August 1-3, 1996. Another group, one that included people I did not know. (#95)

The final two weeks of my summer class, Introduction to Software, overlapped with the Summer Olympics in Atlanta.  I wrote code as I watched Muhammad Ali on the television climbing the stairs with the Olympic torch to light the flame at the opening ceremony.  While I was debugging my project, looking through hundreds of lines of code to find mistakes, gymnast Kerri Strug was landing a nearly-perfect vault despite having sprained her ankle on her previous attempt.  Her remarkable feat won the gold medal for the United States in the women’s team all-around competition.  And I was taking a break from studying, trying to meet girls on the Internet using IRC, while American runner Michael Johnson won gold in the 400 meters, but I was keeping an eye on the other American in the race, Alvin Harrison.  He and his twin brother, Calvin, had spent part of their high school years in Santa Lucia County, where I grew up; after these Olympics, my brother met both of them at an autograph-signing event.  Alvin Harrison finished fourth in this race, but would go on to win gold as part of a relay team.  Both brothers were on a winning relay team in the following Olympics, but unfortunately were later disqualified as part of an incident involving performance-enhancing drugs.

From the moment I walked out the final exam, I knew that I did well.  Everything was very straightforward, and I had been studying, so there were no surprises.  After I dropped off my backpack at home, I went for a bike ride, then I showered, took a nap, and made dinner  After that, it was time to go to Bible study.  I did not get to watch any of the Olympics that night.

Jeromeville Christian Fellowship, a chapter of the nondenominational campus ministry organization Intervarsity, did not have regular meetings during summer break, but two small group Bible studies still met, one in the Pine Grove Apartments near campus and one in south Jeromeville on the other side of Highway 100.  I drove on Maple Drive toward campus for about a mile and turned onto a cul-de-sac which dead-ends into the parking lot for Pine Grove.  I parked on the street, walked to Lillian’s apartment, and knocked on the door, and someone told me to come in.

“Greg!” Lillian said as I walked into her apartment with my Bible.  Amelia Dye, who lived in a different apartment in Pine Grove with her cat who had the birthday party, had arrived before me.  So had Ramon, Jason, and Caroline, friends from my freshman dorm who all lived near me.  “How are you?” Lillian asked.  “Have you had your final yet?”

“It was today,” I said.  “I think I did pretty well.”

“Good!  So no class tomorrow?”

“No.  I only had class this summer on Tuesday, Wednesday, and Thursday.”

“Four day weekend every week!” Amelia said.  “And now you’re done for the summer, right?  No class second session?”

“Right,” I replied.

“Any big plans for the weekend?  Are you going to Dan and Adrienne’s wedding?”

I paused as my brain tried to process what Amelia had just asked me.  Did Amelia have me confused with someone else?  Apparently some people named Dan and Adrienne were getting married this weekend, but I did not know these people.  Or did I?  If I did know these people, they never told me about their wedding.  Was I supposed to receive an invitation?  “I don’t think I know these people,” I said.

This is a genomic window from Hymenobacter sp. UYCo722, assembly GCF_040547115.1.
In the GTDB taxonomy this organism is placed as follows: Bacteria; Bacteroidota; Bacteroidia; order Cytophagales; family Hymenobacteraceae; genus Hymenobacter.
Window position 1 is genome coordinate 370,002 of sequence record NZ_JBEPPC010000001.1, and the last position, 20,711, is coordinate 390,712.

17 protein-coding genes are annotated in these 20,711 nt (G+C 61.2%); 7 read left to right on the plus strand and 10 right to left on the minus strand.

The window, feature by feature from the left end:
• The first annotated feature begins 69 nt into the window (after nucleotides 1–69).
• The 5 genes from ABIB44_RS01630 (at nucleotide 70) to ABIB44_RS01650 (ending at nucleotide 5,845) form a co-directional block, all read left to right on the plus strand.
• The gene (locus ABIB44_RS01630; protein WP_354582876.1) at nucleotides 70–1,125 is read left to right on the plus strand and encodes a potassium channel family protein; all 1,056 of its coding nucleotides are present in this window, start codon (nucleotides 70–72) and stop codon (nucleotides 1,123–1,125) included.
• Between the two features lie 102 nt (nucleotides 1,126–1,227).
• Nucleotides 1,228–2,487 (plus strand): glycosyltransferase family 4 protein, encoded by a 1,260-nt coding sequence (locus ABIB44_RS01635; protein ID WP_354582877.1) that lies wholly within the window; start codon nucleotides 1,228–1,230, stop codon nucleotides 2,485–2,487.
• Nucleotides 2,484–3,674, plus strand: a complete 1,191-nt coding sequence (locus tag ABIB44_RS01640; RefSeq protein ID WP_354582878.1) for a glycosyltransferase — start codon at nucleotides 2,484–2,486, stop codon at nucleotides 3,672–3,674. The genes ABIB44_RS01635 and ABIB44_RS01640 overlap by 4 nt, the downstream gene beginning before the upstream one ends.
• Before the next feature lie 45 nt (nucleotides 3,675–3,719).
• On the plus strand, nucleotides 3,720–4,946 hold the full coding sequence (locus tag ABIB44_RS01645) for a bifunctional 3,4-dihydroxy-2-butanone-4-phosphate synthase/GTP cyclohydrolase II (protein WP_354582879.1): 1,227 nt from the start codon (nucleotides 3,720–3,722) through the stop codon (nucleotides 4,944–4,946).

“Dan Keenan?  From 20/20?  The college pastor?”

With this additional information, my brain began making connections.  Students at Jeromeville Christian Fellowship attended a few different churches on Sundays, and I had heard some of my friends who attended Jeromeville Covenant Church use the name 20/20 to refer to the college-age Sunday school class.  “From Jeromeville Covenant?” I asked Amelia.  “I’ve never been there.”

“Oh, that’s right!” Amelia said.  “I guess you don’t know them.  I’m so excited for the wedding!”

“A lot of people will be in town for the wedding,” Ramon added.  “Liz is coming up for it, and the Morocco team gets back tonight, so they’ll be there too.  A bunch of us will be hanging out afterward.  I’m sure you’re invited, if you want to come.”

“Yeah,” I said.  “That sounds good.  Where?”  Ramon told me the address, and I wrote it down.  “What time should I get there?” I asked.

“It depends on how late the wedding reception goes.  But if you show up by eight or nine, someone will probably be there by then.”

“Sounds good.  I’ll stop by.”


Two days later, I sat in my apartment watching the beginning of the Saturday evening broadcast of the Olympics.  Ramon had said to show up by eight or nine; it was now just past eight o’clock, and I sat on the bed staring at the paper on which I had written what Ramon had told me: 1008 Walnut St.  I did not know whose house this was, and I had never been to Walnut Street, although I had easily found it on a map earlier.  I was excited to see my friends, especially the ones who had been away for the summer, but they were all coming from a wedding reception, and I did not want to be the only one there waiting for everyone else.  I played around on the computer wasting another half hour chatting on IRC before I left the house.

Walnut Street was in an older part of Jeromeville, in between my apartment and Pine Grove.  The neighborhood was all single-family homes, and it was not readily obvious at first whether they still housed families or had been converted to student rentals.  Tall, leafy oaks and sycamores provided shade.  The house at the address I wrote down had lights on in the living room, and there were so many cars in front that I had to park a few houses down the street.  My fears about being the first one to arrive at an unfamiliar place were apparently unfounded.